Conservatives Shouldn’t Chase Media Approval

Slipping Relevancy

One of the many phenomena I’ve noticed is that conservatives frequently seem captivated by the premise that if only they could get some positive media attention, they’d be in better positions.  This leads to a great deal of buzz and hype when some media outlet, generally accepted as a liberal/left purveyor of pseudo-news says something nice, or merely honest about a conservative.  In my view, this misses the point, as those traditional outlets on television and in print are seeing their influence wane.  If the NY Times bothers to say something nice or merely honest about a conservative only one day in ninety, it’s no reason for excitement.  That outlet is losing subscribers as this website is gaining them.

While my subscriber list is in no way growing at the rate the Grey Lady’s base is declining, considering the growth of the greater blogosphere, every day the Times or other traditional liberal/left outlets continue their endlessly biased rage against all things center-right, the rest of us are gaining audience.  This fresh diversity of news, opinion, and rhetoric is why the “New Media” is gaining while traditional media declines.  My advice to others is simple:  Stop worrying about what the old media  is saying.  As some in talk radio have explained, we don’t need their approval and we shouldn’t seek it, for when they rarely offer it, it’s generally the precursor to future attacks.

This weekend, I received emails from a couple of friends who were happy to tell me how the New York Times did a story on Gov. Sarah Palin in honest terms.  I read the story, and it was mostly accurate, but the article left unexpressed the large four-legged herbivore standing in the room:  Sarah Palin has always been a different sort of Republican.  Her twenty years in various offices should have made that clear, and what the article reveals is nothing new or extraordinary about Sarah Palin, but instead something deeply disturbing about the “Lamestream Media:” In the more than three years since her introduction to the nation, somebody over there finally bothered to look a bit more closely at her record.  While I suppose we could consider this a stunning inroad  for the truth over at the NYTimes, what it really demonstrates is the reason they’re bleeding at that publication:  They’re completely out of touch and out of time with the American people.  While this one story runs, their favorite red-head will doubtless regale us once more with how the Tea Party is composed of “terrorists.” How long before Paul Krugman will feed us more leftist propaganda about President Bush “cashing-in” on terror while he himself publishes the rant on the anniversary of 9/11, in order to get attention for his position(cashing-in.) Maybe he’ll make his case for alien invasions again.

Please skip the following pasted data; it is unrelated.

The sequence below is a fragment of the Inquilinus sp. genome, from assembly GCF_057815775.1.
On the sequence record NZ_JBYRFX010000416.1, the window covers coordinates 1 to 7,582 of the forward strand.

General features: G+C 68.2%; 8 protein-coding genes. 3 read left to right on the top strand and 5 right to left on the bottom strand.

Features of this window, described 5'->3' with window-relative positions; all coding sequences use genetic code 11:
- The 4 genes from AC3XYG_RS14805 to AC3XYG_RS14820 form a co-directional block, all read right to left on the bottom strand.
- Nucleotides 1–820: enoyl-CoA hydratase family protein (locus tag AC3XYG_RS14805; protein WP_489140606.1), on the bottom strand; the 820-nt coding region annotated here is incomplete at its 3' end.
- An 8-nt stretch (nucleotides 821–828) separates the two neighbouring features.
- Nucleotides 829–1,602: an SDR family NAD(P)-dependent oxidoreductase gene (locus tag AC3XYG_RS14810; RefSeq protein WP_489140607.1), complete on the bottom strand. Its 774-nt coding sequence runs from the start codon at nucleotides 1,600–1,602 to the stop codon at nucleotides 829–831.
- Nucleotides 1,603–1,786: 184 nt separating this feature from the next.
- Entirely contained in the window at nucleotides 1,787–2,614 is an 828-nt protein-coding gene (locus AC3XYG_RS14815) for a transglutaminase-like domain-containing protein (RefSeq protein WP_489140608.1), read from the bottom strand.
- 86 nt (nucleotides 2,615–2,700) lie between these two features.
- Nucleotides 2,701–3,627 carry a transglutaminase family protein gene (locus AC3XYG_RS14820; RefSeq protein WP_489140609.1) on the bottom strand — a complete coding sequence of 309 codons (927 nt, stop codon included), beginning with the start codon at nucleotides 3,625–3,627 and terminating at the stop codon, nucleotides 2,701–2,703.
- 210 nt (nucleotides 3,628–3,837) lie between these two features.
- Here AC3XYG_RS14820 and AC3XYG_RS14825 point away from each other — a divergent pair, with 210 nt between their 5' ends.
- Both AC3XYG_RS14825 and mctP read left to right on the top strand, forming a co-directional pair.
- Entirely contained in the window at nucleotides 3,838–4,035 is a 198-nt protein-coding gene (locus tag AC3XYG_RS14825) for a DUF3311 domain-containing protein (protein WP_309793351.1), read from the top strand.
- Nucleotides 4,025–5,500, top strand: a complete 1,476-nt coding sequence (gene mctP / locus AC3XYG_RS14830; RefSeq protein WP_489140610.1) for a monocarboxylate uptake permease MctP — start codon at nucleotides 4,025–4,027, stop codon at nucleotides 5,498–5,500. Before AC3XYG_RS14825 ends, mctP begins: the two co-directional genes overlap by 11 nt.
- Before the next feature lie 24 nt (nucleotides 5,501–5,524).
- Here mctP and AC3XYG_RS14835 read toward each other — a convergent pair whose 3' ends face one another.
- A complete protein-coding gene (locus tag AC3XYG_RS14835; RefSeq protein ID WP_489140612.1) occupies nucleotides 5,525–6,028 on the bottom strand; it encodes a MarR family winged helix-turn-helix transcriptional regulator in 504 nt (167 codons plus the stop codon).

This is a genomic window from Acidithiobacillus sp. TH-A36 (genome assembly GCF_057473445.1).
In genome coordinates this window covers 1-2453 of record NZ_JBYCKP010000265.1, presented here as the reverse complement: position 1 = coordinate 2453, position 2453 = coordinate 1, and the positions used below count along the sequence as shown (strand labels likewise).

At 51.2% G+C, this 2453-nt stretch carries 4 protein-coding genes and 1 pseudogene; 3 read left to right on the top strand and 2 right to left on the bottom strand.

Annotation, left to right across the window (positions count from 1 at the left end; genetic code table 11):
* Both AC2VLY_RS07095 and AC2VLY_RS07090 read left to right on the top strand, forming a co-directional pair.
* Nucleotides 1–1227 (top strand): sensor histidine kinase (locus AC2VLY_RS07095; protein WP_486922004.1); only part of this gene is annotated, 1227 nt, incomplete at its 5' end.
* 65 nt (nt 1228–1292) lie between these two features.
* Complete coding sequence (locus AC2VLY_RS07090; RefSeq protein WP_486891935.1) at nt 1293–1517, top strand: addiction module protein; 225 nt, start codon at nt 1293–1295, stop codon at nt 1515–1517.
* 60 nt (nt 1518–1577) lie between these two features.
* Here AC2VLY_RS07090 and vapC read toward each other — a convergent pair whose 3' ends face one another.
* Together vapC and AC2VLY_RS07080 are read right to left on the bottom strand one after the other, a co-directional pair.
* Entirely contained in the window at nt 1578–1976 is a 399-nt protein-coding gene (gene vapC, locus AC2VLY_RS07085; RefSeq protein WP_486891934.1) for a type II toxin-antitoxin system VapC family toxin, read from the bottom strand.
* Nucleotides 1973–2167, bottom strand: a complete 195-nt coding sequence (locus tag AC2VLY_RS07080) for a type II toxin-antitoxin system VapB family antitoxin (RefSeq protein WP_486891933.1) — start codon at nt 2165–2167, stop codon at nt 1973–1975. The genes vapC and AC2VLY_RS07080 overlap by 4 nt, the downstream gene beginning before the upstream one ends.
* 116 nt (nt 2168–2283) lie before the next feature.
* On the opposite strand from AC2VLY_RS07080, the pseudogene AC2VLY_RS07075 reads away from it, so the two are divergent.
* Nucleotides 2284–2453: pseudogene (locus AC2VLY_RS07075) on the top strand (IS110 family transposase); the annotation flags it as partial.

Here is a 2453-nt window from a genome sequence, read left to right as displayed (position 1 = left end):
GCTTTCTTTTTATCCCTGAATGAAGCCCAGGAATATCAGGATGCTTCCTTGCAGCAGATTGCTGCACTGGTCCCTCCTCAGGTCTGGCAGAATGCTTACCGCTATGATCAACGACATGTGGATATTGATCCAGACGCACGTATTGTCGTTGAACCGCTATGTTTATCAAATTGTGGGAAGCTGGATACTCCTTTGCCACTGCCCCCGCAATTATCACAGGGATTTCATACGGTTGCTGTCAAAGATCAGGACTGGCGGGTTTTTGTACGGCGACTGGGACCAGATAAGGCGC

It’s worth pointing out that there is nothing under Heaven or on Earth new about getting stories right.  Many in the blogosphere established their sites with that goal in mind, not because they sought the approval of the major media, but because they no longer cared what the major media were broadcasting or printing, knowing much of it to be useless nonsense and biased drivel disguised as objective reporting. I don’t wait for the major media to tell the truth about a story.  I do the research and run with it.  Just like them, I make errors, but the difference is that my errors aren’t intentional contrivances, the corrections for which I post somewhere deep in the site.   My corrections appear as updates to the stories in which the errors appeared, and if severe enough, will get an entirely new blog post of its own.